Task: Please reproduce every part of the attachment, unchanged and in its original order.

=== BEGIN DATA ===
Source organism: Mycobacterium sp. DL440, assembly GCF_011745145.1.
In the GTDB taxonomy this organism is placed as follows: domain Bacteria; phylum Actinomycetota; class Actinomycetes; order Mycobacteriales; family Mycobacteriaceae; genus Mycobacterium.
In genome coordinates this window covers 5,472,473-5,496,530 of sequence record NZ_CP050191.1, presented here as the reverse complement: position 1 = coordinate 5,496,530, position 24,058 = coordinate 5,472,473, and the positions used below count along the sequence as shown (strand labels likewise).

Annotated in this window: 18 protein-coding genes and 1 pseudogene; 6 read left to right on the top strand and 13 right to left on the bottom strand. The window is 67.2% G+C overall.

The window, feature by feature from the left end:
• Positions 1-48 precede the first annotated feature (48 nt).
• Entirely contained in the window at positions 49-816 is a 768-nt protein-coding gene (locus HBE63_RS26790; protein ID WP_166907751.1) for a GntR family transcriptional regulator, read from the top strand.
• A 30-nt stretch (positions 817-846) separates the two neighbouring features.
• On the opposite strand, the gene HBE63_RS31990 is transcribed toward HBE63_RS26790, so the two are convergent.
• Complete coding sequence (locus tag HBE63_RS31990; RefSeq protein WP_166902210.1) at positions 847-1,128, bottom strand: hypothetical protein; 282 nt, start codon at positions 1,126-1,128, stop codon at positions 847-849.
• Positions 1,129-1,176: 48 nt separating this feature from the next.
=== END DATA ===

Source organism: Mycobacterium sp. DL440, assembly GCF_011745145.1.
In the GTDB taxonomy this organism is placed as follows: domain Bacteria; phylum Actinomycetota; class Actinomycetes; order Mycobacteriales; family Mycobacteriaceae; genus Mycobacterium.
In genome coordinates this window covers 5,472,473-5,496,530 of sequence record NZ_CP050191.1, presented here as the reverse complement: position 1 = coordinate 5,496,530, position 24,058 = coordinate 5,472,473, and the positions used below count along the sequence as shown (strand labels likewise).

Annotated in this window: 18 protein-coding genes and 1 pseudogene; 6 read left to right on the top strand and 13 right to left on the bottom strand. The window is 67.2% G+C overall.

The window, feature by feature from the left end:
• Positions 1-48 precede the first annotated feature (48 nt).
• Entirely contained in the window at positions 49-816 is a 768-nt protein-coding gene (locus HBE63_RS26790; protein ID WP_166907751.1) for a GntR family transcriptional regulator, read from the top strand.
• A 30-nt stretch (positions 817-846) separates the two neighbouring features.
• On the opposite strand, the gene HBE63_RS31990 is transcribed toward HBE63_RS26790, so the two are convergent.
• Complete coding sequence (locus tag HBE63_RS31990; RefSeq protein WP_166902210.1) at positions 847-1,128, bottom strand: hypothetical protein; 282 nt, start codon at positions 1,126-1,128, stop codon at positions 847-849.
• Positions 1,129-1,176: 48 nt separating this feature from the next.